Thursday, July 23, 2009

The Power of Music

In our society, music serves many purposes. It surrounds us continually. It is in the grocery store, the mall, stores within the mall, work, music on hold, music playing at restaurants, you name the location and music is present.

Music is no longer used to exclusively to entertain. It is now used to motivate people to buy, sell, smile, frown, relax, and yes - even to learn skills. So, how many people actually listen to music just to listen... with no agenda? For a while, people discussed the "Mozart Effect" where one listens to the music of Mozart and they become instantly smarter. There is merit there. Music is a collection of organized sounds presented in a coherent and hopefully, pleasant form. It's organization of music that stimulates our brain. How does one decide what note will follow the last? Or, how long the duration of note should be sustained and to what intensity? What makes it interesting?

When one is able to create a logical order of sounds in a fashion that is enjoyable by many, you'll find a musician. Next time you find yourself anywhere out of your controlled environment, listen to the music surrounding you and determine what the motivation or point of the music. Usually, at restaurants, it will be to stimulate an appetite, at stores it is to stimulate the spending and excite the customer about the products displayed.

Take control of the music that is within your control. Listen to what you want and enjoy it for what it can do to you and millions of others.

Funny, with music everywhere, it is sad that musicians can be paid so poorly.

Tuesday, July 14, 2009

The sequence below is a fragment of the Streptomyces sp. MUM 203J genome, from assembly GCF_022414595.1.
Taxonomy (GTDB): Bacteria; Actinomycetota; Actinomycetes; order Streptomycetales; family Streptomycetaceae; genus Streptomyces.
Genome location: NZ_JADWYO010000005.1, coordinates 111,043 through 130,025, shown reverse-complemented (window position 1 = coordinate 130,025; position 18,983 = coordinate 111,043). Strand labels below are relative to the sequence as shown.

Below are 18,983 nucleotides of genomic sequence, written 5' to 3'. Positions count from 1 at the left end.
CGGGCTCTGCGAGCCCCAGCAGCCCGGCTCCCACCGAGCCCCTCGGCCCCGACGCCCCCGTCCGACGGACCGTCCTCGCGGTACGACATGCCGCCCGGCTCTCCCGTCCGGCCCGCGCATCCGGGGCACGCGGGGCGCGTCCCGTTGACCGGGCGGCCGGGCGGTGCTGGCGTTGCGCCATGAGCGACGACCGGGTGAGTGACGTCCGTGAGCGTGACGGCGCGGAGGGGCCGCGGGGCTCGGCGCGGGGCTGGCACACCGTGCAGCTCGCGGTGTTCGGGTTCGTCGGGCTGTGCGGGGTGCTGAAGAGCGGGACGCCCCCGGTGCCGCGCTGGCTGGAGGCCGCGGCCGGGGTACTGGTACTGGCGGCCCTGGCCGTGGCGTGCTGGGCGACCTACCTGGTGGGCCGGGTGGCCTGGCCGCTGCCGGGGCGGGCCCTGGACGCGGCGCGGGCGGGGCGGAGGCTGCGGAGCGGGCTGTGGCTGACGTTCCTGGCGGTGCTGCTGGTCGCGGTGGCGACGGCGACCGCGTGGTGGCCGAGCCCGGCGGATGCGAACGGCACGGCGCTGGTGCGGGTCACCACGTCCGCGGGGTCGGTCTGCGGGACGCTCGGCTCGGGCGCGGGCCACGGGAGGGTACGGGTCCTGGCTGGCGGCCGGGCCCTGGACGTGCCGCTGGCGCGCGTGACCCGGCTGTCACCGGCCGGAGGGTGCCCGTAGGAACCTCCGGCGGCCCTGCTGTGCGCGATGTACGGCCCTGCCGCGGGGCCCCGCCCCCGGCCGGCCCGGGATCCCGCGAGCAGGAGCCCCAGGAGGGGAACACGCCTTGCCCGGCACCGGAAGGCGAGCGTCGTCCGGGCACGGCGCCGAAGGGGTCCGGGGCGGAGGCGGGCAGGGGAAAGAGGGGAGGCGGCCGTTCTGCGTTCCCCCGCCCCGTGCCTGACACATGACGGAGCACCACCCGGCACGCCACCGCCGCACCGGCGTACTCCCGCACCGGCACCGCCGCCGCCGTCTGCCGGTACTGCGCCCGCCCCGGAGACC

Part II: Body Language – The Unspoken Word. What do I do with my hands?

This blog entry may be a bit dry for those not interested in ensemble conducting. Feel free to hit the snooze button again.

Body language and the use of the hands.
The questions: Does the fingers mean anything while conducting, do they serve any purpose? And, how does the conductor manage their hands when not actively being used?

Two good questions rarely discussed. Firstly, when using the hands, are the fingers open and spread apart? Are they closed and cupped? Or, perhaps the hands are somewhere between the two. The thought here is all about the psychologically transmitted and perceived communications. In essence, closed fingers resemble tight controls, organized, and a bit stifling. Open or spread fingers is just the opposite. It usually signifies loose controls, unorganized thoughts, and too many directions to follow. So, where does that leave the conductor, somewhere in the middle? What communication is intended? Find something comfortable perhaps with fingers together with a one or two spread. Think about the music and the response desired, then decide on what your hand and fingers should show. Next time you go to the ballet, look at the dancers fingers. What message does it convey. Next time you see a mime, notice how the fingers communicate volumes. The same applies with conductors and conducting.

Secondly, what to do with the hands when not actively used? Do they drop to the side, held neurotically to the body, or what? Actually, the best action is…no action. Forget about the hands, they will take care of themselves. The more a young conductor focuses on a static hand, the more it becomes a problem and the quicker it gets in the way of the music. This may seem like a weak answer, but let the hand drop when the music permits...naturally, if at all.

This blog entry is brought to you by: Short and sweet with a "straight to the point" philosophy.

Friday, July 10, 2009

Body Language - The Unspoken Word

Body Language - Positive, Negative, or Simply Informative?

Two events sparked my current blog addition. This article on body language ( and looking at my friends photography blog ( Visual images spark a message to the brain. Do you know what you're telling your ensemble with your body position and posture?